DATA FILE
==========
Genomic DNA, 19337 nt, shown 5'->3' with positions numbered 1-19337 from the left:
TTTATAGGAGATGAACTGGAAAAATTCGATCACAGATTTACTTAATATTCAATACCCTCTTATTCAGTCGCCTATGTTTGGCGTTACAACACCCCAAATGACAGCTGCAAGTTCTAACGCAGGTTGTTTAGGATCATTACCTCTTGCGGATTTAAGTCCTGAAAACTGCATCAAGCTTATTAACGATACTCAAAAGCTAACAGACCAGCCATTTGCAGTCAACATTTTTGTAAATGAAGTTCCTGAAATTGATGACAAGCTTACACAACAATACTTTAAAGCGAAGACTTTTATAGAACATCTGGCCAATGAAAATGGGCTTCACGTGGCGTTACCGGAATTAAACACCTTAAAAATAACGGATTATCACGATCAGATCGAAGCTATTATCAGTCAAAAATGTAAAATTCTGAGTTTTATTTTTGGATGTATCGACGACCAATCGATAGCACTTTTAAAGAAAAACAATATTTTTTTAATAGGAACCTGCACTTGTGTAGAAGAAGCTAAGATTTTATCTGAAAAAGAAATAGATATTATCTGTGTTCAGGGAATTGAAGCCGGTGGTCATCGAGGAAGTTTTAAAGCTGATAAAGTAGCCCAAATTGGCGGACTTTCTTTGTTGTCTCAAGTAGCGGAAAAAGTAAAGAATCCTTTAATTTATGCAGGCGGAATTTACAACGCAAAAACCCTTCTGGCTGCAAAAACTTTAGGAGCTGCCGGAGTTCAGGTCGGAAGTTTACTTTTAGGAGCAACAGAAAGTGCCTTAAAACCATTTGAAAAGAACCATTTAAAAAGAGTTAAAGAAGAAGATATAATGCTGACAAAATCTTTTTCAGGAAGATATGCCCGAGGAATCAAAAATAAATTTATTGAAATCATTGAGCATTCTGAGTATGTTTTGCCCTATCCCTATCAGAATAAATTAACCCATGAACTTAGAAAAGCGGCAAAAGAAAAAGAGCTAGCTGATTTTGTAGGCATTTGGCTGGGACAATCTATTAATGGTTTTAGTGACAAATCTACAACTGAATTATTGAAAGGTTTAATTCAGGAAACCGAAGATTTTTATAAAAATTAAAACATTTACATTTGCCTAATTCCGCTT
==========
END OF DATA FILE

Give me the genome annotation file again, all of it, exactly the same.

Genomic DNA, 19337 nt, shown 5'->3' with positions numbered 1-19337 from the left:
TTTATAGGAGATGAACTGGAAAAATTCGATCACAGATTTACTTAATATTCAATACCCTCTTATTCAGTCGCCTATGTTTGGCGTTACAACACCCCAAATGACAGCTGCAAGTTCTAACGCAGGTTGTTTAGGATCATTACCTCTTGCGGATTTAAGTCCTGAAAACTGCATCAAGCTTATTAACGATACTCAAAAGCTAACAGACCAGCCATTTGCAGTCAACATTTTTGTAAATGAAGTTCCTGAAATTGATGACAAGCTTACACAACAATACTTTAAAGCGAAGACTTTTATAGAACATCTGGCCAATGAAAATGGGCTTCACGTGGCGTTACCGGAATTAAACACCTTAAAAATAACGGATTATCACGATCAGATCGAAGCTATTATCAGTCAAAAATGTAAAATTCTGAGTTTTATTTTTGGATGTATCGACGACCAATCGATAGCACTTTTAAAGAAAAACAATATTTTTTTAATAGGAACCTGCACTTGTGTAGAAGAAGCTAAGATTTTATCTGAAAAAGAAATAGATATTATCTGTGTTCAGGGAATTGAAGCCGGTGGTCATCGAGGAAGTTTTAAAGCTGATAAAGTAGCCCAAATTGGCGGACTTTCTTTGTTGTCTCAAGTAGCGGAAAAAGTAAAGAATCCTTTAATTTATGCAGGCGGAATTTACAACGCAAAAACCCTTCTGGCTGCAAAAACTTTAGGAGCTGCCGGAGTTCAGGTCGGAAGTTTACTTTTAGGAGCAACAGAAAGTGCCTTAAAACCATTTGAAAAGAACCATTTAAAAAGAGTTAAAGAAGAAGATATAATGCTGACAAAATCTTTTTCAGGAAGATATGCCCGAGGAATCAAAAATAAATTTATTGAAATCATTGAGCATTCTGAGTATGTTTTGCCCTATCCCTATCAGAATAAATTAACCCATGAACTTAGAAAAGCGGCAAAAGAAAAAGAGCTAGCTGATTTTGTAGGCATTTGGCTGGGACAATCTATTAATGGTTTTAGTGACAAATCTACAACTGAATTATTGAAAGGTTTAATTCAGGAAACCGAAGATTTTTATAAAAATTAAAACATTTACATTTGCCTAATTCCGCTT